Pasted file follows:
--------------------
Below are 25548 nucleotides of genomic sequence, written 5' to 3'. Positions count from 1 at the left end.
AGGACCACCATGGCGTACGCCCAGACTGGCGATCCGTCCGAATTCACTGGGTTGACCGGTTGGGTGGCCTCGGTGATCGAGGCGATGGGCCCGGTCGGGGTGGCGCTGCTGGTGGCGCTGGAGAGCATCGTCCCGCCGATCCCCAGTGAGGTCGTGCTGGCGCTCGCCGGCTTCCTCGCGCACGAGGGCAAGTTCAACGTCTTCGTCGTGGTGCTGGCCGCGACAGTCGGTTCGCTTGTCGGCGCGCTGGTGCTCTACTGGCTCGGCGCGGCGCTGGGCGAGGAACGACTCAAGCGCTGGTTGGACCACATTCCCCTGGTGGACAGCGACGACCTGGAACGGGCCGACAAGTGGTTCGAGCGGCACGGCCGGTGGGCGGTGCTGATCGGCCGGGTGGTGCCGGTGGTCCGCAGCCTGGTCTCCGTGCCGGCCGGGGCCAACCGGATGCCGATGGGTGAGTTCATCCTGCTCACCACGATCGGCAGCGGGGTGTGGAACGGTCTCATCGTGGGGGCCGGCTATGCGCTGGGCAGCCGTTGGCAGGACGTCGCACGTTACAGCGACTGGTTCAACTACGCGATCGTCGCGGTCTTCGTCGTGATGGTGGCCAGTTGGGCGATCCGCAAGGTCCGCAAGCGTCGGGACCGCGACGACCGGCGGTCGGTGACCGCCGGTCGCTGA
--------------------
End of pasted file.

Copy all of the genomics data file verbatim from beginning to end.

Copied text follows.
Below are 25548 nucleotides of genomic sequence, written 5' to 3'. Positions count from 1 at the left end.
AGGACCACCATGGCGTACGCCCAGACTGGCGATCCGTCCGAATTCACTGGGTTGACCGGTTGGGTGGCCTCGGTGATCGAGGCGATGGGCCCGGTCGGGGTGGCGCTGCTGGTGGCGCTGGAGAGCATCGTCCCGCCGATCCCCAGTGAGGTCGTGCTGGCGCTCGCCGGCTTCCTCGCGCACGAGGGCAAGTTCAACGTCTTCGTCGTGGTGCTGGCCGCGACAGTCGGTTCGCTTGTCGGCGCGCTGGTGCTCTACTGGCTCGGCGCGGCGCTGGGCGAGGAACGACTCAAGCGCTGGTTGGACCACATTCCCCTGGTGGACAGCGACGACCTGGAACGGGCCGACAAGTGGTTCGAGCGGCACGGCCGGTGGGCGGTGCTGATCGGCCGGGTGGTGCCGGTGGTCCGCAGCCTGGTCTCCGTGCCGGCCGGGGCCAACCGGATGCCGATGGGTGAGTTCATCCTGCTCACCACGATCGGCAGCGGGGTGTGGAACGGTCTCATCGTGGGGGCCGGCTATGCGCTGGGCAGCCGTTGGCAGGACGTCGCACGTTACAGCGACTGGTTCAACTACGCGATCGTCGCGGTCTTCGTCGTGATGGTGGCCAGTTGGGCGATCCGCAAGGTCCGCAAGCGTCGGGACCGCGACGACCGGCGGTCGGTGACCGCCGGTCGCTGA